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#beginners
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2016-04-07
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krchia02:04:22

defrecord for the class?

plexus06:04:18

depends how you want to use. Seems like it could be just a function.

lmergen12:04:32

what's Clojure's alternative to Haskell's seq_, where you apply a function for each item in a sequence/vector and discard the results?

lmergen12:04:02

i was thinking doseq, but it appears that that also involves actually creating the sequence?

lmergen12:04:31

oh wait, no i am an idiot

lmergen12:04:37

doseq it is simple_smile

eenblam13:04:20

Just googled around regarding the EPL, which is new to me. I've been able to identify that I don't need to ship my source with my binaries unless I modify source under EPL. However, I'm not finding it to be as clear whether or not I can ship my derivative work under a different license. Tl;dr: Leiningen starts my repo with an EPL license. Is it okay to replace that with Apache2? EDIT: For context, I just want to push a toy library I'm writing as I learn Clojure to GitHub. I'm not trying to, say, make a business decision.

plexus13:04:11

for what it's worth, I find http://tldrlegal.com a good starting point for learning about unfamiliar licenses

plexus13:04:09

note that that Quora answer is incomplete at best, this phrase "You can pick whatever license you want for your open source Clojure project." is misleading. You can't distribute binaries that depend on both EPL and GPL code, making GPL unsuitable for Clojure libraries

plexus13:04:21

You can get around that by releasing a library as GPL + a "linking exception", stating that the GPL'd code in that library may be linked against EPL code, but it's somthing to be aware of

seancorfield16:04:26

I mostly ignore GPL because it places so many restrictions on use (and there are lots of companies that won’t touch GPL code at all): https://clojurians.slack.com/archives/beginners/p1460036109000975

seancorfield16:04:56

Being able to distribute Clojure programs in source form that bring in their dependencies at runtime via lein/boot does mitigate a lot of that (not a scenario that most of the OSS licenses really seem to handle well).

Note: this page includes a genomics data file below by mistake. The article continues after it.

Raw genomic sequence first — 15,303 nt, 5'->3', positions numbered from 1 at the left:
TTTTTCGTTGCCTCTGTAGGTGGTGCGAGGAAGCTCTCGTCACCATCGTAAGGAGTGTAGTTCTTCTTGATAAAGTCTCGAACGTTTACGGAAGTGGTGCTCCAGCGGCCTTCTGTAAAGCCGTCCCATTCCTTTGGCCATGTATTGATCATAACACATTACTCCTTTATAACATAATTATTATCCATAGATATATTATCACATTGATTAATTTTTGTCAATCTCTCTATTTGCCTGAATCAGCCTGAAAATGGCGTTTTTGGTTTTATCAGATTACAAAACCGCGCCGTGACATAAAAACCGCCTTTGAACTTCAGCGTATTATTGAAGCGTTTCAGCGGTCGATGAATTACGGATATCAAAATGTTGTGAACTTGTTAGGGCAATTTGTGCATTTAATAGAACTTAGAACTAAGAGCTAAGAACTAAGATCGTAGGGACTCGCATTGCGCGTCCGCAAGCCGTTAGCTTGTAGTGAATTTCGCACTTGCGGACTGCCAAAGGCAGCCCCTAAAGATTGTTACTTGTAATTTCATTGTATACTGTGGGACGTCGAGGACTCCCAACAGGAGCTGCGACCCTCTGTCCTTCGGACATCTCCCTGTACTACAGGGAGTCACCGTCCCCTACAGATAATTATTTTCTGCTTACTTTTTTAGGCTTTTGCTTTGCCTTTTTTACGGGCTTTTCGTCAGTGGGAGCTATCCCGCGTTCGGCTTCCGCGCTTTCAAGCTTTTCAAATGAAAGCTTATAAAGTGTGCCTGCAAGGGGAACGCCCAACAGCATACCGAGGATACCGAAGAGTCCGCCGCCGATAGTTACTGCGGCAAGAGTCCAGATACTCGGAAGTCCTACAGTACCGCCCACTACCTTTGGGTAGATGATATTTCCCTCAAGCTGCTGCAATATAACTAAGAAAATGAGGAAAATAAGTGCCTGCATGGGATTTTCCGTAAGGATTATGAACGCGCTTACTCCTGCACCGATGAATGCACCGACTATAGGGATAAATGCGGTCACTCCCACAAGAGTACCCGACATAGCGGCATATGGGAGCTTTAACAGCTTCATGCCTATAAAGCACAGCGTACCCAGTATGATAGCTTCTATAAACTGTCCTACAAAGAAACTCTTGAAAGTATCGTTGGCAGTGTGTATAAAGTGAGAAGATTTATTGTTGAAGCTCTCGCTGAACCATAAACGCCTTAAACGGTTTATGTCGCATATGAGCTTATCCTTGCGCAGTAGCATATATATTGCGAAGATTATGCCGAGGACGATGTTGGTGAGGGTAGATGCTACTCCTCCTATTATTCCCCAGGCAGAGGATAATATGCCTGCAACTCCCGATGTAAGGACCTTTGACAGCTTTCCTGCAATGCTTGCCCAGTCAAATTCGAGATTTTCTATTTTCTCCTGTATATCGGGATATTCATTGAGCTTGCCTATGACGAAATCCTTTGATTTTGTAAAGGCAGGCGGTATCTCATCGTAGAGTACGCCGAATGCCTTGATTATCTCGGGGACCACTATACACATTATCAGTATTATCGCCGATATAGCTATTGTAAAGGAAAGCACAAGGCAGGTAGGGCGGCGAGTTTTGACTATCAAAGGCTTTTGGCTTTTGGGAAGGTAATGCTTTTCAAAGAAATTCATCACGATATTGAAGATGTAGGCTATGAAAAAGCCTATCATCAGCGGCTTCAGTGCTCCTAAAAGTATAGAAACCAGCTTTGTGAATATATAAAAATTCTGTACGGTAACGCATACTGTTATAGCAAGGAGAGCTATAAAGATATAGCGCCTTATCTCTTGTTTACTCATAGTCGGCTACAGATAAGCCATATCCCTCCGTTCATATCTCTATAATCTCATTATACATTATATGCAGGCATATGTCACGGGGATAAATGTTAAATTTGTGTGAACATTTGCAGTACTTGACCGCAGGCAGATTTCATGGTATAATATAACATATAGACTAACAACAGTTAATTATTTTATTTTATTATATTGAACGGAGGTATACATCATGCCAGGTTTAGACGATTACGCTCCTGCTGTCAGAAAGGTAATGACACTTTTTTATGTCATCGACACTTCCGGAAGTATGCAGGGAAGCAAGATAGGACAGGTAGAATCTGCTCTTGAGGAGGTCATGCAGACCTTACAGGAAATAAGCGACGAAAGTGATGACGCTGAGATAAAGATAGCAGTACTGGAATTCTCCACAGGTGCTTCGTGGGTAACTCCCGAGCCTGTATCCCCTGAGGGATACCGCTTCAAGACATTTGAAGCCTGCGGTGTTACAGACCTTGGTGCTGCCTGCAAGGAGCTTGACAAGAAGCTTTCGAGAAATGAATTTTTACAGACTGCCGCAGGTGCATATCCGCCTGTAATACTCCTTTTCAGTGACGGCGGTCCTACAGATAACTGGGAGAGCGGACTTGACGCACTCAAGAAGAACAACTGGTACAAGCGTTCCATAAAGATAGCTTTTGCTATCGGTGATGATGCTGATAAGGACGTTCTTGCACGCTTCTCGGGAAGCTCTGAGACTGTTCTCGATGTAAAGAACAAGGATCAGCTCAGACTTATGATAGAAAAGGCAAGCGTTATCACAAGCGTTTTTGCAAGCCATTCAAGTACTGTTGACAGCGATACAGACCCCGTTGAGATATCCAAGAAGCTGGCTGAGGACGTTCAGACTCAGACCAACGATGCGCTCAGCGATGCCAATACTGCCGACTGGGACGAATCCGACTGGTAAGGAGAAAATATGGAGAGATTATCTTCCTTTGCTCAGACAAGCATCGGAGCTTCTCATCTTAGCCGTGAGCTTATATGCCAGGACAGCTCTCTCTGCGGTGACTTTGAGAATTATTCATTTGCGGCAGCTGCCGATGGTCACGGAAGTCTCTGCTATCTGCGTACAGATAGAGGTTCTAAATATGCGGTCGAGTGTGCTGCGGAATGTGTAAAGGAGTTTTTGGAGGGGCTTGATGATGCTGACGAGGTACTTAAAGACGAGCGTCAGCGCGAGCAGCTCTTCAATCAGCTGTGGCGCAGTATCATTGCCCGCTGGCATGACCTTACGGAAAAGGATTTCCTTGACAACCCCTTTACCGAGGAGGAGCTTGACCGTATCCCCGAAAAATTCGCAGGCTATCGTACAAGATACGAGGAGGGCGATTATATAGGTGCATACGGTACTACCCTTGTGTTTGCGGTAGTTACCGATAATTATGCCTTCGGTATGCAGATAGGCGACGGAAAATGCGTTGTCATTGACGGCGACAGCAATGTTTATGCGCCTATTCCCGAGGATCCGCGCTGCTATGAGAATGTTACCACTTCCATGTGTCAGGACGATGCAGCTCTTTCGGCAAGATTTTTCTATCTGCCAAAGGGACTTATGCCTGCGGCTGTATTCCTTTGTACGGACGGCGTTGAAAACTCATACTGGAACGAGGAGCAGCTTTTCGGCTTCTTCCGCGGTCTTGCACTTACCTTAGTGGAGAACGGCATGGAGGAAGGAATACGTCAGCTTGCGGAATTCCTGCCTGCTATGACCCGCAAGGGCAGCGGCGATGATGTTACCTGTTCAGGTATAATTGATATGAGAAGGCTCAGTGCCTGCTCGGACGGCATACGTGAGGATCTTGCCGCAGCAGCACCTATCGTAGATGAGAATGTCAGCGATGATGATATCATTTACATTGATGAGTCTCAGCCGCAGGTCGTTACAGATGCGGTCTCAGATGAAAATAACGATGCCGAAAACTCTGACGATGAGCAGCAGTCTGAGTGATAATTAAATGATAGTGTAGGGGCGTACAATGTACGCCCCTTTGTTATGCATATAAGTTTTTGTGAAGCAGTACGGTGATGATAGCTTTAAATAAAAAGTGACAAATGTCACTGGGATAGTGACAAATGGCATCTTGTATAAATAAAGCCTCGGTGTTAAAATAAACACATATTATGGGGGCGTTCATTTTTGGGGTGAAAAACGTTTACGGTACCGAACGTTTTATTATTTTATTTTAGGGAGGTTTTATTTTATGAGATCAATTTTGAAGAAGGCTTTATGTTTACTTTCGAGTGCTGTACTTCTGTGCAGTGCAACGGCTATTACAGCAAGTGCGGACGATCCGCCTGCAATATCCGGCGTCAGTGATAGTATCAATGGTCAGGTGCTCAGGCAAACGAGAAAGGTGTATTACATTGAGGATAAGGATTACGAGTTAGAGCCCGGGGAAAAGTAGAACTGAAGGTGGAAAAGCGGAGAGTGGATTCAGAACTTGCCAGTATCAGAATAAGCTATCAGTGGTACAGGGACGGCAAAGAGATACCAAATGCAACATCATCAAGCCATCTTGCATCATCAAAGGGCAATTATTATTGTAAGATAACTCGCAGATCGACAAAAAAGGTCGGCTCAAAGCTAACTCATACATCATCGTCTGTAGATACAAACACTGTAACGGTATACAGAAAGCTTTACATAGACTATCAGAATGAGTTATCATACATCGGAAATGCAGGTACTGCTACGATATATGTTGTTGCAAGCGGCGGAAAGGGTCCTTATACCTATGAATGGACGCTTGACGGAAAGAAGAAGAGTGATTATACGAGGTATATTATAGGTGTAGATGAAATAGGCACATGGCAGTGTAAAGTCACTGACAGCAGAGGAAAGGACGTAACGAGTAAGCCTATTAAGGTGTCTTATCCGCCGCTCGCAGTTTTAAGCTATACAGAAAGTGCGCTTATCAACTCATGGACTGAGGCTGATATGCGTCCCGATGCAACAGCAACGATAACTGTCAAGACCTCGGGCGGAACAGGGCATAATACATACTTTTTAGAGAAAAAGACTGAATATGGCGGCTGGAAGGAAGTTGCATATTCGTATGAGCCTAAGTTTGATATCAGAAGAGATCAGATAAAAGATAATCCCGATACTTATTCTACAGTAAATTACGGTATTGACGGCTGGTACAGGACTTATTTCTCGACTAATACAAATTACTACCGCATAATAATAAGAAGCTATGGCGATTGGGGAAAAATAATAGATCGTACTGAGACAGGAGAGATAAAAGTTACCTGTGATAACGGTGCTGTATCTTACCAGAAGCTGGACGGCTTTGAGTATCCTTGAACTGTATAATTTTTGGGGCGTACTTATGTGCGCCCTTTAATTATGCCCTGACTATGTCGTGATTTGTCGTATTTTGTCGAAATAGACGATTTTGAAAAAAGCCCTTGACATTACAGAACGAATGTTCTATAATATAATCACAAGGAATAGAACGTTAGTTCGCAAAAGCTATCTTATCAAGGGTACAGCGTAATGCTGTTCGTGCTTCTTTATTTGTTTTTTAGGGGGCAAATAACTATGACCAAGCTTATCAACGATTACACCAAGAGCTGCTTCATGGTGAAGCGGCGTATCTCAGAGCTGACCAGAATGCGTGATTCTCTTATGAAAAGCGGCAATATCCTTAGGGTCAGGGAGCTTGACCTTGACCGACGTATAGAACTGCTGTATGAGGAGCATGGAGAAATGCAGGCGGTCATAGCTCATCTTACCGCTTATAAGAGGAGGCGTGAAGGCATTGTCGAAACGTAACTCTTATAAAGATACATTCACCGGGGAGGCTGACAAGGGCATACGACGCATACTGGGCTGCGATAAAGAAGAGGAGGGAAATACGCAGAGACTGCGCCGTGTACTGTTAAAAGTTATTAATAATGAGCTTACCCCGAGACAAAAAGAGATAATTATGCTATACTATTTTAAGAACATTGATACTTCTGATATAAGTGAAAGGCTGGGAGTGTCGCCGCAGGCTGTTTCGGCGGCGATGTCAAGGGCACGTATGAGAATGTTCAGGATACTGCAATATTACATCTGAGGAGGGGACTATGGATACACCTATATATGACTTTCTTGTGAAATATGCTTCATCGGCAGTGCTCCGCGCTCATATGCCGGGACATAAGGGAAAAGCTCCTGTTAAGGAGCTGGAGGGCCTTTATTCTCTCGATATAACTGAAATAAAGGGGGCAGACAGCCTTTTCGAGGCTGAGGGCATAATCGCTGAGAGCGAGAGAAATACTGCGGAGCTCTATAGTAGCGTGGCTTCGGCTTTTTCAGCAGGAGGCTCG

seancorfield16:04:33

So the real TL;DR is "It really depends on what you want to do with your code". If you’re in the binary distribution camp, there are more restrictions to consider when combining code with different licenses. If you’re in the hobby camp of just putting a library up on GitHub for folks to look at @eenblam then you might as well stick with EPL and not worry about it, unless you have fundamental moral objections to EPL simple_smile

seancorfield16:04:23

FWIW, I put out most of my stuff under ASL2 in general (FW/1 for Clojure), but some of my Clojure stuff is EPL (engine, cfml-interop, the contrib libs I maintain). But then clj-time and congomongo are MIT. I use GPL if I really want to make sure folks can’t use it commercially in modified form (mostly that’s excerpts from code that comes from where I work that we’re putting out as examples, rather than actual libraries).

seancorfield16:04:34

(I’m actually a bit surprised no one has written a longer answer to that Quora question!)

alexmiller16:04:33

All the contrib libs are EPL but Cognitect has released things like Transit or the non-Clojure transducers libraries under ASL2

bronsa17:04:14

@alexmiller do contrib libs have to be EPL? never quite understood that. I would've released my contribs under EPL anyway but I'd like to know if there's the choice

alexmiller17:04:00

I believe that was the intention so that we could include them in core without having to relicense (but this pre-dates me being involved)

bronsa17:04:31

ASL2 is Apache?

eenblam17:04:56

@bronsa: Yep! @seancorfield: I did go with EPL for my hobby project, as I expect the license to be rather inconsequential in this case. I was just curious about what I could generally expect to do, since I'm a bit more familiar with ASL2 and have used it for other projects. I'm a student, not a professional developer, and I just haven't had cause to become especially familiar with how all the legal bits fit together yet. I'm trying to fix that, though, so thanks for the link to tldrlegal, @plexus!

eenblam18:04:15

@bronsa: Yep! @seancorfield: I did go with EPL for my hobby project, as I expect the license to be rather inconsequential in this case. I was just curious about what I could generally expect to do, since I'm a bit more familiar with ASL2 and have used it for other projects. I'm a student, not a professional developer, and I just haven't had cause to become especially familiar with how all the legal bits fit together yet. I'm trying to fix that, though, so thanks for the link to tldrlegal, @plexus!

seancorfield18:04:26

@eenblam: Yeah, licensing for "real" projects can be a pain in the ass due to the implications of packaging code with multiple licenses. I’ve always used ASL2 prior to writing Clojure (unless I’ve needed to heavily restrict commercial usage, in which case I’ve used GPL). With Clojure I often default to EPL unless I have a specific reason not to.